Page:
Professional athletes, like superheroes, need a good origin story. Michael Jordan honed his competitive fire playing against his older brother; Derek Jeter grew up watching the New York Yankees and dreamed of playing in pinstripes. Growing up in the Dominican Republic, however, things were a bit different for Bartolo Colon.
While the ageless MLB pitcher, who last plied his trade for the New York Mets, didn’t have a fairy tale childhood, everything worked out for the best. Colon’s youth featured plenty of hard work, but that set the stage for his $117 million Major League Baseball career.
Bartolo Colon’s successful baseball career
For most baseball fans, Bartolo Colon has become a cult figure. While everyone loves watching the seemingly out of shape ‘Big Sexy’ take the mound or swing for the fences, he’s more than a sideshow act; he’s a successful pro.
Colon’s MLB odyssey started in 1993 when he signed with the Cleveland Indians as a free agent. He spent several years in the minors before making his big league debut in 1997; with the Tribe, he developed into a capable starter, going 18-5 during the 1999 campaign and tossing a one-hitter in 2000.
Colon was traded to the Montreal Expos at the 2002 trade deadline; after that, the pitcher started bouncing around the league. He played out the 2002 campaign with the Expos, then spent the following season with the Chicago White Sox. Big Sexy then joined the Los Angeles Angels for four seasons before suiting up for the Red Sox, White Sox, Yankees, and A’s. No matter where he went, though, he kept pitching.
In 2014, Bartolo Colon inked a deal with the New York Mets. The pitcher would find some stability in Queens, spending four seasons in the borough and becoming a fan favorite, before moving on; he then spent time with the Braves, Twins, and Rangers before leaving Major League Baseball for the Mexican League.
How a challenging childhood set the stage for baseball success
For almost 30 years, Bartolo Colon has been plying his trade as a professional baseball player. Growing up in the Dominican Republic, however, things were much different.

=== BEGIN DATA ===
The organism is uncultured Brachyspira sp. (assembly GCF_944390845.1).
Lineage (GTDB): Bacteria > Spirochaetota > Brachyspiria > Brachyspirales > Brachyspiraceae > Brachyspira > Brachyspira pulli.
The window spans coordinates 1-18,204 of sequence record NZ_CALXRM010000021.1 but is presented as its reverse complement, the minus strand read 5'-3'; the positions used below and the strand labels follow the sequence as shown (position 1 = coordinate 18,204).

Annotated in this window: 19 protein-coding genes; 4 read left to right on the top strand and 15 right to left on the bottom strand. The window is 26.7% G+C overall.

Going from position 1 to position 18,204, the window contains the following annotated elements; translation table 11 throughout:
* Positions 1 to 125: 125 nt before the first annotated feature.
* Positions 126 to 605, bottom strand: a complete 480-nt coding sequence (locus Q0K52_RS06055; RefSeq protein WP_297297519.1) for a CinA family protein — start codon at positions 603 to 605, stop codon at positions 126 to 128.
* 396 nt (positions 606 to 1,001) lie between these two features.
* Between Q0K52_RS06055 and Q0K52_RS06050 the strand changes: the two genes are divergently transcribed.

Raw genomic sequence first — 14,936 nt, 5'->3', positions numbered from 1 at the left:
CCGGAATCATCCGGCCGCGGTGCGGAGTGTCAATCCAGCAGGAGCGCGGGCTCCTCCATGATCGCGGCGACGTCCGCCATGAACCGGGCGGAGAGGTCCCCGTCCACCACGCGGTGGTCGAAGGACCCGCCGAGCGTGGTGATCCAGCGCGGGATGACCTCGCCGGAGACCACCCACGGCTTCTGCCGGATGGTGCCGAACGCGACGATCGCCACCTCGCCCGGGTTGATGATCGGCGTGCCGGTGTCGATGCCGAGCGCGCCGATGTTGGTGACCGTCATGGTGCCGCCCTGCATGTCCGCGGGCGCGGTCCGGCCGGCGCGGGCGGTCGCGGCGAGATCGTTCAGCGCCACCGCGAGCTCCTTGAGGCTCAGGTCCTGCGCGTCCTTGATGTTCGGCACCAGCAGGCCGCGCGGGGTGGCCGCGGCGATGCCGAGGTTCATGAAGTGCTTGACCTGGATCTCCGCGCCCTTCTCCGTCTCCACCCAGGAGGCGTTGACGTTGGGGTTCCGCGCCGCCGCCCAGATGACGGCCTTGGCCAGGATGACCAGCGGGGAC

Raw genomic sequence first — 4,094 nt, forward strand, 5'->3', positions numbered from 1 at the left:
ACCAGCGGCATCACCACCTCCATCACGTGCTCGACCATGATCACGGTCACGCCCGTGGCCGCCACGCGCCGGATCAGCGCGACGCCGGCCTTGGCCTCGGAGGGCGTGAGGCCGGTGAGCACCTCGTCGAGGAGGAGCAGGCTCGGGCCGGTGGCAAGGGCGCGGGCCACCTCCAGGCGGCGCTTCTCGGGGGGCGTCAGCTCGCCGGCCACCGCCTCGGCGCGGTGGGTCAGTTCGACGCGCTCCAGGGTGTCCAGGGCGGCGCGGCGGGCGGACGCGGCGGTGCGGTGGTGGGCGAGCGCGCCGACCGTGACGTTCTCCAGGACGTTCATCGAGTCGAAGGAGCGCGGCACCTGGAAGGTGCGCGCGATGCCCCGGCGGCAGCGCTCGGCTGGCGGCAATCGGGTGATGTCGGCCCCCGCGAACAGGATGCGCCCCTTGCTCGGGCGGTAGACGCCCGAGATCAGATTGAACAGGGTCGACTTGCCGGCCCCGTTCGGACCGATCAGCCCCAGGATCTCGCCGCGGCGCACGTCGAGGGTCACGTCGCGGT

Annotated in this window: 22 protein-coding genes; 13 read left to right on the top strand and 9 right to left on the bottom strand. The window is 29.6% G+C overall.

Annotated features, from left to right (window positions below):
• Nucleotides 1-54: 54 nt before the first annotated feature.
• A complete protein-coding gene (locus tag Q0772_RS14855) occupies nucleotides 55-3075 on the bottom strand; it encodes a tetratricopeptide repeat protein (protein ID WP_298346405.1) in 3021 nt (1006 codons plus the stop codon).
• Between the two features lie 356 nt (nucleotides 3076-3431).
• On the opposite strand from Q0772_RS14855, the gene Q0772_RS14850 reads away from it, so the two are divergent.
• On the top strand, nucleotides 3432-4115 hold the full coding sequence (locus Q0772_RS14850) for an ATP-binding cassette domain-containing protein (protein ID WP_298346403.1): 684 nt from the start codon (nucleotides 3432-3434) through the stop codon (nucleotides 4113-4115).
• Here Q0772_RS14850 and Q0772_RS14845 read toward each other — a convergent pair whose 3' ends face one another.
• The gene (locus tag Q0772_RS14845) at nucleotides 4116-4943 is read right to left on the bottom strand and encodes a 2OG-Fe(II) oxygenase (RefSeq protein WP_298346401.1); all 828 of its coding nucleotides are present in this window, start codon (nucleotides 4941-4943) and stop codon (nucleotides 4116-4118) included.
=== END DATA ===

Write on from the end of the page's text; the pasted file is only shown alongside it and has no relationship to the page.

As detailed by Dan Barry in a 2015 New York Times feature, Colon hails from “a hillside village on the outskirts of Altamira called El Copey, which has one main road and dozens of squat houses under zinc roofs and coconut trees.” While he always loved baseball, work came first; a young Bartolo, tasked with delivering coffee beans for his father, would sometimes park his donkey on the side of the road to steal a few innings with other boys.
That work, however, set the stage for Bartolo Colon’s big league success. Picking coffee beans gave him strong wrists; turning a crank to pulp the beans toughened his arms and shoulders. “From childhood, he was very strong,” the pitcher’s father, Miguel Valerio Colon, explained, according to Barry. “He was capable of pulping up to 1,000 crates of coffee beans in a day.”
Colon also developed an eye for pitching by throwing rocks at fruit hanging from local trees. “Throwing at coconuts and mangoes,” he remembered. “But the coconut was the most difficult.”
After that humble childhood, Bartolo Colon has made good
While pulping coffee beans and throwing rocks at coconuts isn’t the most conventional training method, it worked out for Bartolo Colon. Not only did his strength and work ethic help him make it to the big league, but it gave him the staying power to earn a nice chunk of change in the United States.
According to Spotrac, Colon has made just under $117 million during his 21 seasons in the show. While most of that came from the Angels, where he spent his prime seasons, and the Mets, where he recently settled for four seasons, the veteran pitcher has received paychecks from 11 different organizations. He could find himself on a Major League payroll again soon if his attempted comeback gets off the ground.
While there’s no telling what the future holds—even Big Sexy can’t outrun Father Time forever—one thing is clear: baseball fans from Anaheim to El Copey would love to see Bartolo Colon take the mound again.
Stats courtesy of Baseball-Reference